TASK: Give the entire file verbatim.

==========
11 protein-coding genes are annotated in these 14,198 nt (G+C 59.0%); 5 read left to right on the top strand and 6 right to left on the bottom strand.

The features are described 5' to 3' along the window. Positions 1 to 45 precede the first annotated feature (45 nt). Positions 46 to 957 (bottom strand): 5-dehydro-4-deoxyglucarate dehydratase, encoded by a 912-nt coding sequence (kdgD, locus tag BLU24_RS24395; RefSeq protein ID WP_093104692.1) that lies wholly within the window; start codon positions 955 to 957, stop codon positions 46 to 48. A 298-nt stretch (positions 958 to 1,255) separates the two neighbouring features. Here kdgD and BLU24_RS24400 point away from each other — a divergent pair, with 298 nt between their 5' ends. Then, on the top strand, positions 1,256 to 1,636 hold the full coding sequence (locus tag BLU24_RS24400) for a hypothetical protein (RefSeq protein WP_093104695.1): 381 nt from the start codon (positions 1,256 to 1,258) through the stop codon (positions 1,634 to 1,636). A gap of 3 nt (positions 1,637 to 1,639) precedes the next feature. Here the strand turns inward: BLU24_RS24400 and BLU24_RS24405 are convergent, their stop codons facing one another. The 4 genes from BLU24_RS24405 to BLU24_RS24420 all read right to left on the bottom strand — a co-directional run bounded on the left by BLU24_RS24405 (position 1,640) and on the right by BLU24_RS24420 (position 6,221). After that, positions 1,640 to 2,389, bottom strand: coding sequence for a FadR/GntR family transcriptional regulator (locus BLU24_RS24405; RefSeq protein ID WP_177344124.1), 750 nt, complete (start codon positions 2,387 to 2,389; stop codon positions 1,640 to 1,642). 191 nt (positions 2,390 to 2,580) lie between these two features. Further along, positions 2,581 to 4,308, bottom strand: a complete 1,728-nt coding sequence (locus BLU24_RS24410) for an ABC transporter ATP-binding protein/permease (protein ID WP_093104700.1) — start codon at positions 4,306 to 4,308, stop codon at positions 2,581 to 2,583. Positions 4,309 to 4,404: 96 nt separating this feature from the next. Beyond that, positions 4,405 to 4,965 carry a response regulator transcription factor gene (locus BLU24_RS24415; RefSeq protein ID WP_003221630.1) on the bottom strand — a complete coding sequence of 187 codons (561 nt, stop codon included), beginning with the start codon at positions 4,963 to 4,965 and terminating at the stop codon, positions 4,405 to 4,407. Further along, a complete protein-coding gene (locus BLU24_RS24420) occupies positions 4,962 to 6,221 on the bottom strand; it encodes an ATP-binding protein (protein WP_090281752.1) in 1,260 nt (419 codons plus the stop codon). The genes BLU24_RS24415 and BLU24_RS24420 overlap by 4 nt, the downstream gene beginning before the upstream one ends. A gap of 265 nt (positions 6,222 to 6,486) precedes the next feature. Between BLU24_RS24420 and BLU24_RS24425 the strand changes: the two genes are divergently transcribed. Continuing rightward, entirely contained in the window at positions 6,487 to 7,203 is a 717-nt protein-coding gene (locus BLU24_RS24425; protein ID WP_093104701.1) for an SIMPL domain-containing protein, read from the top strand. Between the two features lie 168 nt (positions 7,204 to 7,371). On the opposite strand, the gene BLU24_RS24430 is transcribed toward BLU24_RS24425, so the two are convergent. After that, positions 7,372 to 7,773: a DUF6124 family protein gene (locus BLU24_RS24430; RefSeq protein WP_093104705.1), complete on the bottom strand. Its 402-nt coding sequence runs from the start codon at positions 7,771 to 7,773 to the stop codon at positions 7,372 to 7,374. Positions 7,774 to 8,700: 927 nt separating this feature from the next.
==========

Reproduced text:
11 protein-coding genes are annotated in these 14,198 nt (G+C 59.0%); 5 read left to right on the top strand and 6 right to left on the bottom strand.

The features are described 5' to 3' along the window. Positions 1 to 45 precede the first annotated feature (45 nt). Positions 46 to 957 (bottom strand): 5-dehydro-4-deoxyglucarate dehydratase, encoded by a 912-nt coding sequence (kdgD, locus tag BLU24_RS24395; RefSeq protein ID WP_093104692.1) that lies wholly within the window; start codon positions 955 to 957, stop codon positions 46 to 48. A 298-nt stretch (positions 958 to 1,255) separates the two neighbouring features. Here kdgD and BLU24_RS24400 point away from each other — a divergent pair, with 298 nt between their 5' ends. Then, on the top strand, positions 1,256 to 1,636 hold the full coding sequence (locus tag BLU24_RS24400) for a hypothetical protein (RefSeq protein WP_093104695.1): 381 nt from the start codon (positions 1,256 to 1,258) through the stop codon (positions 1,634 to 1,636). A gap of 3 nt (positions 1,637 to 1,639) precedes the next feature. Here the strand turns inward: BLU24_RS24400 and BLU24_RS24405 are convergent, their stop codons facing one another. The 4 genes from BLU24_RS24405 to BLU24_RS24420 all read right to left on the bottom strand — a co-directional run bounded on the left by BLU24_RS24405 (position 1,640) and on the right by BLU24_RS24420 (position 6,221). After that, positions 1,640 to 2,389, bottom strand: coding sequence for a FadR/GntR family transcriptional regulator (locus BLU24_RS24405; RefSeq protein ID WP_177344124.1), 750 nt, complete (start codon positions 2,387 to 2,389; stop codon positions 1,640 to 1,642). 191 nt (positions 2,390 to 2,580) lie between these two features. Further along, positions 2,581 to 4,308, bottom strand: a complete 1,728-nt coding sequence (locus BLU24_RS24410) for an ABC transporter ATP-binding protein/permease (protein ID WP_093104700.1) — start codon at positions 4,306 to 4,308, stop codon at positions 2,581 to 2,583. Positions 4,309 to 4,404: 96 nt separating this feature from the next. Beyond that, positions 4,405 to 4,965 carry a response regulator transcription factor gene (locus BLU24_RS24415; RefSeq protein ID WP_003221630.1) on the bottom strand — a complete coding sequence of 187 codons (561 nt, stop codon included), beginning with the start codon at positions 4,963 to 4,965 and terminating at the stop codon, positions 4,405 to 4,407. Further along, a complete protein-coding gene (locus BLU24_RS24420) occupies positions 4,962 to 6,221 on the bottom strand; it encodes an ATP-binding protein (protein WP_090281752.1) in 1,260 nt (419 codons plus the stop codon). The genes BLU24_RS24415 and BLU24_RS24420 overlap by 4 nt, the downstream gene beginning before the upstream one ends. A gap of 265 nt (positions 6,222 to 6,486) precedes the next feature. Between BLU24_RS24420 and BLU24_RS24425 the strand changes: the two genes are divergently transcribed. Continuing rightward, entirely contained in the window at positions 6,487 to 7,203 is a 717-nt protein-coding gene (locus BLU24_RS24425; protein ID WP_093104701.1) for an SIMPL domain-containing protein, read from the top strand. Between the two features lie 168 nt (positions 7,204 to 7,371). On the opposite strand, the gene BLU24_RS24430 is transcribed toward BLU24_RS24425, so the two are convergent. After that, positions 7,372 to 7,773: a DUF6124 family protein gene (locus BLU24_RS24430; RefSeq protein WP_093104705.1), complete on the bottom strand. Its 402-nt coding sequence runs from the start codon at positions 7,771 to 7,773 to the stop codon at positions 7,372 to 7,374. Positions 7,774 to 8,700: 927 nt separating this feature from the next.